The city of Jacksonville has financed much of its controversial dredging project with federal and state funds, but locals are on the hook in the end.
Mayor Lenny Curry showcased legislation Wednesday committing the city to $35 million in hard costs and another $40 million bridge loan that will eventually be paid back with state reimbursement through JAXPORT. Another $35 million will be earmarked to the project when the city’s FY 20-21 budget is ratified next month.
For Curry, the landmark was worthy of celebration, with a ceremonial bill signing on Zoom.
“I want to thank the City Council members for their unanimous vote,” Curry said.
The deliberation was devoid of drama, with the Council passing the bill on a 17-0 vote.
Curry lauded state and federal partners upon signing the legislation.
While the federal government has committed $191 billion with another $71.5 million coming from the state of Florida, there were no reasonable expectations that the city would emerge without paying a price.
The hope is that the price is worth it. Leaders believe dredging the harbor to 47 feet will make the city more competitive with Savannah and Charleston for Eastern Seaboard ships.
Curry, while hyping the Republican National Convention, noted that the dredging would allow “super yachts” to come to the city.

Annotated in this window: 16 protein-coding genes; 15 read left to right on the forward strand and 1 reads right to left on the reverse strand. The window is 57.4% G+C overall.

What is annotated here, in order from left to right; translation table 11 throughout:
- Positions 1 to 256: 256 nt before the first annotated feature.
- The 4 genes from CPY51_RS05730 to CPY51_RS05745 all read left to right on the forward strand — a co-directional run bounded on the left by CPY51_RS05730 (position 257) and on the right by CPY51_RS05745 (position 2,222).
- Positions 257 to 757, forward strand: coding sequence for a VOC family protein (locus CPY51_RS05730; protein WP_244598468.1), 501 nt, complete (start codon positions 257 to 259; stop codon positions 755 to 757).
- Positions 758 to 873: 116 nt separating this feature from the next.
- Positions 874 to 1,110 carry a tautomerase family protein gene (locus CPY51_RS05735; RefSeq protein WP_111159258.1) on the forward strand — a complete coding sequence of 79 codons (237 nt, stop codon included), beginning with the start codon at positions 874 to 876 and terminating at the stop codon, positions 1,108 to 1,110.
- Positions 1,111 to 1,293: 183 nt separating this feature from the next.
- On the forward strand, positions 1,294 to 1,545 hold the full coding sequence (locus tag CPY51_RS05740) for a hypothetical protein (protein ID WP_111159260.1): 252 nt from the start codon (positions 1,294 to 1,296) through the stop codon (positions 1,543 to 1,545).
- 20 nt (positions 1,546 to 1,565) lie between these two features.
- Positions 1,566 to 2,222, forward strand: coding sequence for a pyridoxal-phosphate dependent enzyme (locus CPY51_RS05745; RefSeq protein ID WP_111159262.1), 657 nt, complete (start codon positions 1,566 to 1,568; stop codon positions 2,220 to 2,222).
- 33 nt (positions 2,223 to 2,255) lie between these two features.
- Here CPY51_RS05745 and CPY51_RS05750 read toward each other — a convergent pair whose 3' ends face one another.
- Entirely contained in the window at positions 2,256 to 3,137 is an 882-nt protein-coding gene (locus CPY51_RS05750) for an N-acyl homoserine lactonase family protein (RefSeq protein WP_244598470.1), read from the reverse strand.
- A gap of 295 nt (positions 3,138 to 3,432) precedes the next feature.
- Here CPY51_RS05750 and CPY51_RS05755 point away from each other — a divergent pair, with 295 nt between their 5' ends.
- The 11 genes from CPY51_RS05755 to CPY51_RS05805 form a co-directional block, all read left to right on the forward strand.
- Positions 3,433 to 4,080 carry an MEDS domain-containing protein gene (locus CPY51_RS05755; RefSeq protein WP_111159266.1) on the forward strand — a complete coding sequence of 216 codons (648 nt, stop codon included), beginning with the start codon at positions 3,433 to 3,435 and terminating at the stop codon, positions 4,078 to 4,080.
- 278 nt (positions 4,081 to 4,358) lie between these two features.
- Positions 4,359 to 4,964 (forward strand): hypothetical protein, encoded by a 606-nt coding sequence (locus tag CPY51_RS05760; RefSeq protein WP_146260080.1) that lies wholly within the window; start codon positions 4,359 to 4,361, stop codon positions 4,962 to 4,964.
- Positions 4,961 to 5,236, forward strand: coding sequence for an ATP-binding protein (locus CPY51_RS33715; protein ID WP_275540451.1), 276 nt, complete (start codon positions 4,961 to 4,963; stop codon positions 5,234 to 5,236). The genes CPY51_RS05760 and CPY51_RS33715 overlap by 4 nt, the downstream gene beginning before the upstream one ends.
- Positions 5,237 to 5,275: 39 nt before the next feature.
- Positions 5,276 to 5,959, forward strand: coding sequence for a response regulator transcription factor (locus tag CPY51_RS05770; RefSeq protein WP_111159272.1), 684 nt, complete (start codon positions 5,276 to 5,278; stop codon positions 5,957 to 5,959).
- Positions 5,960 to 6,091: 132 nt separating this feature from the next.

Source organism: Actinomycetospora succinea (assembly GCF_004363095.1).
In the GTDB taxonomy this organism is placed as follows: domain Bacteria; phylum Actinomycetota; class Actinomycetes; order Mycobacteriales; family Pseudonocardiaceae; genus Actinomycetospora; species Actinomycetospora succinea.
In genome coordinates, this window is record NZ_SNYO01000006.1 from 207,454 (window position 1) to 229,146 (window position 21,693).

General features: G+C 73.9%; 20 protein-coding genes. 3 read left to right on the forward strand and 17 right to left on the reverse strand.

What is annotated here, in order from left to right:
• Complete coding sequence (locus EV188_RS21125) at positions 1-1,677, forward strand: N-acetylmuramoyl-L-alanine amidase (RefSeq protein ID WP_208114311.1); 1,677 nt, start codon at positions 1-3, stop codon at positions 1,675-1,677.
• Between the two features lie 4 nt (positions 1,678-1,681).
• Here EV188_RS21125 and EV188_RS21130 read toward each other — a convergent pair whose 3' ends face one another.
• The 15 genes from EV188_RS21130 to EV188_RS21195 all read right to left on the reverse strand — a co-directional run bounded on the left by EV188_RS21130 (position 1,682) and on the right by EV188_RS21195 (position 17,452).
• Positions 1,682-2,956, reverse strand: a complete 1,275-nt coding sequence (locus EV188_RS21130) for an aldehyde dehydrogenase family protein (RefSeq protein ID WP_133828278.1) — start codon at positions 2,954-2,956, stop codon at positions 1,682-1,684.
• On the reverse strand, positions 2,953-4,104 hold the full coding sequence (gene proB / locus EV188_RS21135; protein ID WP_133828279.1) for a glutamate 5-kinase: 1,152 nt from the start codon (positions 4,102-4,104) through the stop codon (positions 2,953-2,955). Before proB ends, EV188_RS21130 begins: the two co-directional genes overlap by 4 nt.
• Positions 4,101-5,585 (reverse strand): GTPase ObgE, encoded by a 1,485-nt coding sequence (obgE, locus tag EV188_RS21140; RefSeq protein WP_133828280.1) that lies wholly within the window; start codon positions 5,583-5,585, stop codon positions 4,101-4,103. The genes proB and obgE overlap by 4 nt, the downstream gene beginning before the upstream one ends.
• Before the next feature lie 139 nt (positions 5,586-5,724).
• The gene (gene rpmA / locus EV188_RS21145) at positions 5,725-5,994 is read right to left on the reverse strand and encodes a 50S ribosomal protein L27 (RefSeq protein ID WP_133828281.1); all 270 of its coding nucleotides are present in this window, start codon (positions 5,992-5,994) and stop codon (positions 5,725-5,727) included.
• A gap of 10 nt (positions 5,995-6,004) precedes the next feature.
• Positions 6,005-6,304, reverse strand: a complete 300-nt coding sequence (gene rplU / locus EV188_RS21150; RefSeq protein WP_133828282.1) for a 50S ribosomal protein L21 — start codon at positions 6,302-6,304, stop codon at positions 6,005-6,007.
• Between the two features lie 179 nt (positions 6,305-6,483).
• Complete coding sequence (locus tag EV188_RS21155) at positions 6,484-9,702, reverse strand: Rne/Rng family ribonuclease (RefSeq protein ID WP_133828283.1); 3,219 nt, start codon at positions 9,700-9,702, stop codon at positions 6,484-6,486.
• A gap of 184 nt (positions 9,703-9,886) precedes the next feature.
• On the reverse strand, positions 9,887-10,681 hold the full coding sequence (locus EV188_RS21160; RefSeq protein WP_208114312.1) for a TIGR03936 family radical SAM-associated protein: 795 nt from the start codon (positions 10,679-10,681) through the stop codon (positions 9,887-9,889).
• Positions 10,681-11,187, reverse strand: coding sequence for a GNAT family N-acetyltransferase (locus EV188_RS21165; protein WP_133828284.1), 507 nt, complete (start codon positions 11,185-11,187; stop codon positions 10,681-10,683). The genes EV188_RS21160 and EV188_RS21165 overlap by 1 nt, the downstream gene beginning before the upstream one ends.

But his comments were more quotidian and on-message Wednesday, when the Mayor wisely averred from asserting how the dredge would make life just a bit easier for the mega-rich.
In response to reporter questions, Curry discussed concerns about the environmental impact, noting that while they’ve been “debated in this community for years,” the city has the “federal, state, and now local funding and it’s time to get this done and create jobs.”
Curry also discounted concerns about the city financing the project with debt.
“I’ve had five budgets, all five of my budgets have reduced debt,” Curry said. “We’ve used debt wisely and every single year we’ve paid down debt.”
The Mayor pointed to the city’s strong credit rating as evidence that short-term debt loads can be absorbed.
The project is expected to be completed by 2023.